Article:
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  1. #1
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    Paint Coating Product Advice

    I'm wanting to put a ceramic on my 2011 Corvette Grand Sport. I have been correcting the paint and the clear coat seems to be a bit "soft". There are still a lot of scratches that I cannot get out, but I am afraid to do any more corrections on it. I do not know the paint thickness so I am going to take it to a professional. I've been using Griot's Garage (GG) Complete Compound with an orange Lake Country cutting pad for corrections. I followed that up with the GG Complete on a LC white polishing pad.

    I did a bunch of research and I think I finally have it narrowed down to the following products. I have never coated a car, but I know I can do it, so something "user" friendly is important. I don't want to sacrifice a durable coating though. I know it will not prevent scratches and swirls, but even if it helps a little bit I will be happy.

    Anything else I am missing from my list (GYEON) or specific recommendations? I almost fell into the Avalon King trap, but I followed my gut and stayed with the AG family of products.

  2. #2
    Senior Member Desertnate's Avatar
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    Re: Paint Coating Product Advice

    I have only used Cquartz UK from that list, but have used both v2 and v3 several times and really like it.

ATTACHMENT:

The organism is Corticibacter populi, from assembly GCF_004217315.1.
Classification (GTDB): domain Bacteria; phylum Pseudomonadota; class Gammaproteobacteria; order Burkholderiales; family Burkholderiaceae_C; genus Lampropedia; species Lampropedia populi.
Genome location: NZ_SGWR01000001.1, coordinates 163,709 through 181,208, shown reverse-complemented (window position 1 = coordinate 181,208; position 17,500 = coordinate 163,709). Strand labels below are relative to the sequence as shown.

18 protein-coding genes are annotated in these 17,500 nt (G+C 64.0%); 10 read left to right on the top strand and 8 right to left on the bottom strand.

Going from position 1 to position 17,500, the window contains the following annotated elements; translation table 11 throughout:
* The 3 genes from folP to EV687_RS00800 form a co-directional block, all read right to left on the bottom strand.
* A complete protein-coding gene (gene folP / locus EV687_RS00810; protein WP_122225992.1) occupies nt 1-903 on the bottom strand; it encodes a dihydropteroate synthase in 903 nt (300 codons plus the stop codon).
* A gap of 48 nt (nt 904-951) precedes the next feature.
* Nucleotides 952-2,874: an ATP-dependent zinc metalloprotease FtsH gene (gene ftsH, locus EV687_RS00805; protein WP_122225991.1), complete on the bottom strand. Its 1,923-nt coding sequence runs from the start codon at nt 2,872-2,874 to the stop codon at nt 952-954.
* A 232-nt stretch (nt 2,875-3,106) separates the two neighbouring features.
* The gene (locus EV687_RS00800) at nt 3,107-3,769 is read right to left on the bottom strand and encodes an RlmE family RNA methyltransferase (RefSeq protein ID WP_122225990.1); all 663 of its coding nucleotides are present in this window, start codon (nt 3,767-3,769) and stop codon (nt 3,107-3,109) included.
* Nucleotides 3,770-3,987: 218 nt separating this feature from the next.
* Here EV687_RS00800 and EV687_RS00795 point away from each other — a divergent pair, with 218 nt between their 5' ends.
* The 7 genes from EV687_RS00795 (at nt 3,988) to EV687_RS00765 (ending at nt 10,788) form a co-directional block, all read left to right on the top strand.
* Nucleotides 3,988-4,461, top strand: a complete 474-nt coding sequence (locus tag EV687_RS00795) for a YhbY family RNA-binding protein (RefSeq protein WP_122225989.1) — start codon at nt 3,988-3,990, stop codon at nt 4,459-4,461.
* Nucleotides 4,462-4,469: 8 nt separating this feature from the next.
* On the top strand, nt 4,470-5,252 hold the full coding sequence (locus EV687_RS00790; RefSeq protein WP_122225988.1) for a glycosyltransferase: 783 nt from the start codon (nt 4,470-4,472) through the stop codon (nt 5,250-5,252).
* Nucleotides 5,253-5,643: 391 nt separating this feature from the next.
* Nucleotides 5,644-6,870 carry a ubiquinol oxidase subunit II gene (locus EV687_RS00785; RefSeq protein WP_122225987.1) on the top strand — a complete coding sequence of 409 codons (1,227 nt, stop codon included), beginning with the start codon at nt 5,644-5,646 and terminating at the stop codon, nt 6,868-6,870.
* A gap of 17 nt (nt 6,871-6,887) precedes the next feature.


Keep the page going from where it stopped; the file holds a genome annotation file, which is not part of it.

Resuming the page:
I find it easy to apply, looks good, and has really good durability.
    Drop by to see the latest at The Car Geek Blog

  3. #3
    Senior Member vobro's Avatar
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    Re: Paint Coating Product Advice

    I too would go with CQ UK

  4. #4
    Senior Member The Guz's Avatar
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    Re: Paint Coating Product Advice

    Quote Originally Posted by ScottStoef View Post
    I'm wanting to put a ceramic on my 2011 Corvette Grand Sport. I have been correcting the paint and the clear coat seems to be a bit "soft". There are still a lot of scratches that I cannot get out, but I am afraid to do any more corrections on it. I do not know the paint thickness so I am going to take it to a professional. I've been using Griot's Garage (GG) Complete Compound with an orange Lake Country cutting pad for corrections. I followed that up with the GG Complete on a LC white polishing pad.

    I did a bunch of research and I think I finally have it narrowed down to the following products. I have never coated a car, but I know I can do it, so something "user" friendly is important. I don't want to sacrifice a durable coating though. I know it will not prevent scratches and swirls, but even if it helps a little bit I will be happy.

    Anything else I am missing from my list (GYEON) or specific recommendations? I almost fell into the Avalon King trap, but I followed my gut and stayed with the AG family of products.
    I have found the paint on this year corvette to be on the hard side. So it sounds like the compound and pad you have is not removing the defects on the hard paint. If you have a microfiber pad you could give it a test spot with the current compound you have and see if that removes the harder defects. I had the same experience on my 02 SS, my dad's 02 Z28, and my cousins 2010 Camaro. These required a microfiber cutting pad to remove the defects.

    Based on my experience I would choose Cquartz UK 3.0. It has proven to be a very good coating that just performs very well. I would even recommend topping it with Gliss to get that extra gloss but more importantly adding that slickness. It will take a couple panels for you to get the hang of the coating. And don't worry about high spots and just focus on the application and removal process.